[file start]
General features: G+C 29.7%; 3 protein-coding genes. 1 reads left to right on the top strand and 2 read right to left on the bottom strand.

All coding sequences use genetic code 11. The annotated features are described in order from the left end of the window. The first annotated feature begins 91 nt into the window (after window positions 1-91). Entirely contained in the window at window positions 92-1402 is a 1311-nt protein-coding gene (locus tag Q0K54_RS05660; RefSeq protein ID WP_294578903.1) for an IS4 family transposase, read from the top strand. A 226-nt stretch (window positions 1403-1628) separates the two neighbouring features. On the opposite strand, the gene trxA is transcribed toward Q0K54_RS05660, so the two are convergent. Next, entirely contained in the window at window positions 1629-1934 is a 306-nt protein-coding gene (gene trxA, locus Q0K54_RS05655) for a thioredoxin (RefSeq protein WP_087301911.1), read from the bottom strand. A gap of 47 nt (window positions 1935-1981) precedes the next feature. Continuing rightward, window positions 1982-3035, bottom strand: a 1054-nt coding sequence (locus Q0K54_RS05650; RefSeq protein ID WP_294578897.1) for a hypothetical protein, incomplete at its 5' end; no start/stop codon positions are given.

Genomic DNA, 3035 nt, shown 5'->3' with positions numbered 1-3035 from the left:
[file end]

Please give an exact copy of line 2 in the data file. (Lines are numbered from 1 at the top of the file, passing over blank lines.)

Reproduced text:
All coding sequences use genetic code 11. The annotated features are described in order from the left end of the window. The first annotated feature begins 91 nt into the window (after window positions 1-91). Entirely contained in the window at window positions 92-1402 is a 1311-nt protein-coding gene (locus tag Q0K54_RS05660; RefSeq protein ID WP_294578903.1) for an IS4 family transposase, read from the top strand. A 226-nt stretch (window positions 1403-1628) separates the two neighbouring features. On the opposite strand, the gene trxA is transcribed toward Q0K54_RS05660, so the two are convergent. Next, entirely contained in the window at window positions 1629-1934 is a 306-nt protein-coding gene (gene trxA, locus Q0K54_RS05655) for a thioredoxin (RefSeq protein WP_087301911.1), read from the bottom strand. A gap of 47 nt (window positions 1935-1981) precedes the next feature. Continuing rightward, window positions 1982-3035, bottom strand: a 1054-nt coding sequence (locus Q0K54_RS05650; RefSeq protein ID WP_294578897.1) for a hypothetical protein, incomplete at its 5' end; no start/stop codon positions are given.